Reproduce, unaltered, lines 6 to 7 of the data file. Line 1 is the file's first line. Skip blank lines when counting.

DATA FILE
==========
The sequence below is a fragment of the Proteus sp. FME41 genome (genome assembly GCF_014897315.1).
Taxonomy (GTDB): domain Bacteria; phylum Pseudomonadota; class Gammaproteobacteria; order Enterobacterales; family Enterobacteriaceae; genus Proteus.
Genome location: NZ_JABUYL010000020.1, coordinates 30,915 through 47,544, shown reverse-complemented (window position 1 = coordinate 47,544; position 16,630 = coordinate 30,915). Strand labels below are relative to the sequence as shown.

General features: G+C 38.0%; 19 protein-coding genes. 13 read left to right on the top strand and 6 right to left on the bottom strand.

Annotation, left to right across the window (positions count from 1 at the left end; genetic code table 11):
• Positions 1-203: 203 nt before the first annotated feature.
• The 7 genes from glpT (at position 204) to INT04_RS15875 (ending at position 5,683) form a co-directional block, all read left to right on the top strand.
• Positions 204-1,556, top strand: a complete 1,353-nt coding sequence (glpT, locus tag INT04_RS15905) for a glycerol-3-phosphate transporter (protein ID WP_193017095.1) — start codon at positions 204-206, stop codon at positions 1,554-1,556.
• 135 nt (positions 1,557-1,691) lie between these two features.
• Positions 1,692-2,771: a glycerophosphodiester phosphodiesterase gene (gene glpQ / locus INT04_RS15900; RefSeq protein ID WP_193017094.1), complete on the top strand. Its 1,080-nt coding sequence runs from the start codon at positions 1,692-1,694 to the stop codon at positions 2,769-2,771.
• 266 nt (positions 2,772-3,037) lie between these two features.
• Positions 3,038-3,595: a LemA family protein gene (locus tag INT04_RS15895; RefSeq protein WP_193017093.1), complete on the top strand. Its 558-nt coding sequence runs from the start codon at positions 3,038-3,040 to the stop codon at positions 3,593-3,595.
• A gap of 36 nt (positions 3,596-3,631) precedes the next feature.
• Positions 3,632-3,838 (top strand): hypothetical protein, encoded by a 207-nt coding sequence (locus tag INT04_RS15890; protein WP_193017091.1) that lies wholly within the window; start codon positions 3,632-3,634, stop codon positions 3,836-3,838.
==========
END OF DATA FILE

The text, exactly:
• Positions 1-203: 203 nt before the first annotated feature.
• The 7 genes from glpT (at position 204) to INT04_RS15875 (ending at position 5,683) form a co-directional block, all read left to right on the top strand.